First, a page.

What is interesting about both of these short stories is the way in which both authors attempt to present the violence as realistically as possible, however, perhaps paradoxically, in O'Brien's short story, his desire to do that actually leads him to present it in a way that is unreal. Consider his description of how Mitchell Sanders is blown up by a booby trap:
Sharp grey eyes, lean and narrow-waisted, and when he died it was almost beautiful, the way the sunlight came around him and lifted him up and sucked him high into a tree full of moss and vines and white blossoms.
However, such a description only serves to reinforce the theme of the story, as O'Brien says that in a "true" war story, it is actually difficult to "separate what happened from what seemed to happen," and so our reality and perceptions are "skewed" and force us to believe that what happens is something different from what really happened.
By contrast, the violence in "Killings" is very matter of fact and direct. It is not glamourised or distorted by perceptions. The narrator seems to take a very objective, detached view on the violences. Consider how Frank's death is narrated:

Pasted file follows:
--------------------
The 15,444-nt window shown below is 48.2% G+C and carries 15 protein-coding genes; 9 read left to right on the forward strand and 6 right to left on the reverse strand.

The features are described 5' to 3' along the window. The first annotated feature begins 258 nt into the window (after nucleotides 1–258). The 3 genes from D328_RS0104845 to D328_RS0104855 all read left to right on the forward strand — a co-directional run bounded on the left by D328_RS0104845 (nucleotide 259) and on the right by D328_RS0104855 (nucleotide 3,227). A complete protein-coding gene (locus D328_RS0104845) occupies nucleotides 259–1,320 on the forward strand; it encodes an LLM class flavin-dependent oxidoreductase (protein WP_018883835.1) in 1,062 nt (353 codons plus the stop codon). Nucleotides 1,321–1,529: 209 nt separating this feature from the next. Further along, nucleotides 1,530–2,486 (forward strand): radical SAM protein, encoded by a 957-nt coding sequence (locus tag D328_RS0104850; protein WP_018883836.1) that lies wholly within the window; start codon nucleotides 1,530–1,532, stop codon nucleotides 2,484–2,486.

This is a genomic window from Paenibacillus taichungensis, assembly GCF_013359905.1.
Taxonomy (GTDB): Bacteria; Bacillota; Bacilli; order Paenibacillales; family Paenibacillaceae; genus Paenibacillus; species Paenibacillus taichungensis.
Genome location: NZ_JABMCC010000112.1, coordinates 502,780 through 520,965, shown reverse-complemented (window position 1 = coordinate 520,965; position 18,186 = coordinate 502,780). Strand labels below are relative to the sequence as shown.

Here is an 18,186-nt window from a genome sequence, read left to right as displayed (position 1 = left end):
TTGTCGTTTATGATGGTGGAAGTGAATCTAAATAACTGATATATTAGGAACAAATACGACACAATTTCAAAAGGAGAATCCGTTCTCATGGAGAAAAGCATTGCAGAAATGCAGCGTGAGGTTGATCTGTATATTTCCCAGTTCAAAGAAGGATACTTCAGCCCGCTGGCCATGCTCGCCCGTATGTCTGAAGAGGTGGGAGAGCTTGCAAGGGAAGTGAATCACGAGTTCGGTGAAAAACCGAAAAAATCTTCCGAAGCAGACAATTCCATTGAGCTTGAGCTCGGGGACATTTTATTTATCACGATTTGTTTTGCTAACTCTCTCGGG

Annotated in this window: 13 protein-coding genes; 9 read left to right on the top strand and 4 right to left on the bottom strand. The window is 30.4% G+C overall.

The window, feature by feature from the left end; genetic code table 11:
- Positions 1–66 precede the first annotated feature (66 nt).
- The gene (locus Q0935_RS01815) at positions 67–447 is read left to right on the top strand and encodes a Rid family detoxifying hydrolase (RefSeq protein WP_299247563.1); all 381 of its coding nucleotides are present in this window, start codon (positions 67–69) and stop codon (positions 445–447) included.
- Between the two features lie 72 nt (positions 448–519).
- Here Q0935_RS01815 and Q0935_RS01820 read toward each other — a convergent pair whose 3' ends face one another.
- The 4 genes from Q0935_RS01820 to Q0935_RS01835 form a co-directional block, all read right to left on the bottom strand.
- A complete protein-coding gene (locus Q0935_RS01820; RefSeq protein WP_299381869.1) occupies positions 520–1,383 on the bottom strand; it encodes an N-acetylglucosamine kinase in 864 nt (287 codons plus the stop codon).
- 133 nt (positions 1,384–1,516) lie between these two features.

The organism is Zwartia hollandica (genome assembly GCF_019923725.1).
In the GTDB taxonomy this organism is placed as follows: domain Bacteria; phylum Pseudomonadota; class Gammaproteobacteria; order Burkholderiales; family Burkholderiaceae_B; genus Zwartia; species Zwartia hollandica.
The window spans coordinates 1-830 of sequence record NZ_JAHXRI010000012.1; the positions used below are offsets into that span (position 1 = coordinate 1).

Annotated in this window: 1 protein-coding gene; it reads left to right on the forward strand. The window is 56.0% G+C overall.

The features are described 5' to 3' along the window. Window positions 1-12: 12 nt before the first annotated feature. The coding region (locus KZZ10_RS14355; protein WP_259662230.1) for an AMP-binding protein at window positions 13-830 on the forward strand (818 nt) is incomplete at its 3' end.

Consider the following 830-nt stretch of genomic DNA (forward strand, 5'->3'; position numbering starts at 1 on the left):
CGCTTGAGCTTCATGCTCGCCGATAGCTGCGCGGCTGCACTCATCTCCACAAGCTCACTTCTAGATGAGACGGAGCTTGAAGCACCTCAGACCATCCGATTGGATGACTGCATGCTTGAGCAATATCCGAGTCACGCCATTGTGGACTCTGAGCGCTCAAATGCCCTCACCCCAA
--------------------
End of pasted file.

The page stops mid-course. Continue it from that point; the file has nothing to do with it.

Richard Strout shot Frank in front of the boys. They were sitting on the living room floor watching television, Frank sitting on the couch, and Marry Ann just returning from the kitchen with a tray of sandwiches. Strout came in the front door and shot Frank twice in teh chest and once in the face with a 9mm automatic.
Note the way that there is no emotion involved in this very matter-of-fact narration. It almost appears as if this is a statement or something in a court of law about what happened.
Thus I would want to compare the violence in terms of the narrator and how he presents it. In "How to Tell a True War Story," the violence and death in war is presented in a surreal way which serves to underline the theme of the story, whereas in "Killings," the brutal and simple realism is stressed in the matter-of-fact account we are given of violence.